Our client was admitted to a Kentucky nursing home facility for rehabilitation services following a right femur fracture repair performed at Sts. Mary and Elizabeth Hospital in Louisville, Kentucky. While a resident at the facility, our client was overdosed on narcotics on eleven separate occasions. Twice, he required emergent medical attention and hospitalization. The final time, he sadly passed away. As a result of this negligence, our client suffered violations of his rights afforded under Kentucky’s Resident’s Statute, physical and mental pain and suffering, additional medical expenses associated with his untimely death.
What the Record Shows
Two days after our client was admitted, the staff at the nursing home documented that he was very sleepy and would not arouse easily. Later that evening, the staff documented that they were unable to arouse the patient, and that he was pale and his eyes were fixed and dilated. His blood pressure was 60/20. Due to his altered mental status and critical condition, emergency medical responders were called and he was transferred to Jewish Hospital Southwest Emergency Room.
At Jewish Hospital Southwest, he was treated for altered and decreased mental status and hypoglycemia. In fact, it was noted in the admission record that he was so confused that he did not recognize his wife. His condition improved after administration of Narcan (for the suspected overdose) and dextrose. He was discharged back to the nursing home three days later.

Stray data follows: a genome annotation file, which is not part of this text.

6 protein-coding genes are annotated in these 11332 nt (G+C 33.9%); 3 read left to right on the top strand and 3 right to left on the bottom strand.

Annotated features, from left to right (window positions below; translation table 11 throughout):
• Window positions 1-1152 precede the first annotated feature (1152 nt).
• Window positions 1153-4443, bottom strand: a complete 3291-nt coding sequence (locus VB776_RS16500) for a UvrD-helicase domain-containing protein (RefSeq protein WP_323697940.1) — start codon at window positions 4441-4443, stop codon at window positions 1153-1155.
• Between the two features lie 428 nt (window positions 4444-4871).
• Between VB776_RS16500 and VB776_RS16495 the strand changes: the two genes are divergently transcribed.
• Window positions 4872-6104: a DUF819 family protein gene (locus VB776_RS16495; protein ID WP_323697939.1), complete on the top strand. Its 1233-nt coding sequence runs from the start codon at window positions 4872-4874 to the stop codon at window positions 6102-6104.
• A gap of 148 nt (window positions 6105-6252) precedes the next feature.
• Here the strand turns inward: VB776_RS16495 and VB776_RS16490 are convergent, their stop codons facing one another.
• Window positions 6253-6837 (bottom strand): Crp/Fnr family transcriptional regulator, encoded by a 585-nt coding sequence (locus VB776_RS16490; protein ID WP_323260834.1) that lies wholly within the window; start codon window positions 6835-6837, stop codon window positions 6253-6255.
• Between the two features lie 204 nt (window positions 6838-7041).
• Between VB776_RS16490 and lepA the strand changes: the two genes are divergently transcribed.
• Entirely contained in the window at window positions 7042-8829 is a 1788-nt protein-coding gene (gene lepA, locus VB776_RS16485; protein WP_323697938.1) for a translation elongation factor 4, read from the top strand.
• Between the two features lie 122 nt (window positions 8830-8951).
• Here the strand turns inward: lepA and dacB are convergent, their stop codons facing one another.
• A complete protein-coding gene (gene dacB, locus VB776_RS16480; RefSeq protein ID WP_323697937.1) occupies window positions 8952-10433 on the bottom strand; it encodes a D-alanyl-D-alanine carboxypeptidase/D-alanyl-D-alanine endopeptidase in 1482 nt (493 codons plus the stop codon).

The day of his readmittance he was again found non-responsive. The staff at the nursing home was unable to get his blood pressure and EMS was called. For the second time, he was taken to Jewish Hospital Southwest Emergency Room for altered mental status and hypoglycemia.
At the Emergency Room, Narcan was administered twice and then he was transferred to Sts. Mary and Elizabeth Hospital for admission with a diagnosis of acute mental status changes, probable narcotic overdose, hypoglycemia due to not eating well because of altered mental status, and acute kidney injury with dehydration.
In the discharge summary, the treating doctor stated that our client was “apparently getting Percocet two pills every four hours, when in reality it was written for him to get one pill every four hours.”
Furthermore, it is clear from the nursing home's medication administration sheet—which clearly states the correct dose was one tablet every four hours—that our client actually received two pills. In a period of four days, he was given the incorrect dose of powerful narcotics on eleven occasions. Finally, due to his advanced age, he succumbed to respiratory failure and kidney failure and passed away.
Kentucky’s Residents’ Rights Statute KRS 216.515 mandates that residents of long-term care facilities are treated appropriately. By giving the wrong dosage of powerful narcotics on eleven occasions, the nursing home and its staff violated our client's rights under the statute.
Our firm fought hard to obtain a settlement for our client's widow. With our team of nursing home experts we were able to obtain a quick resolution.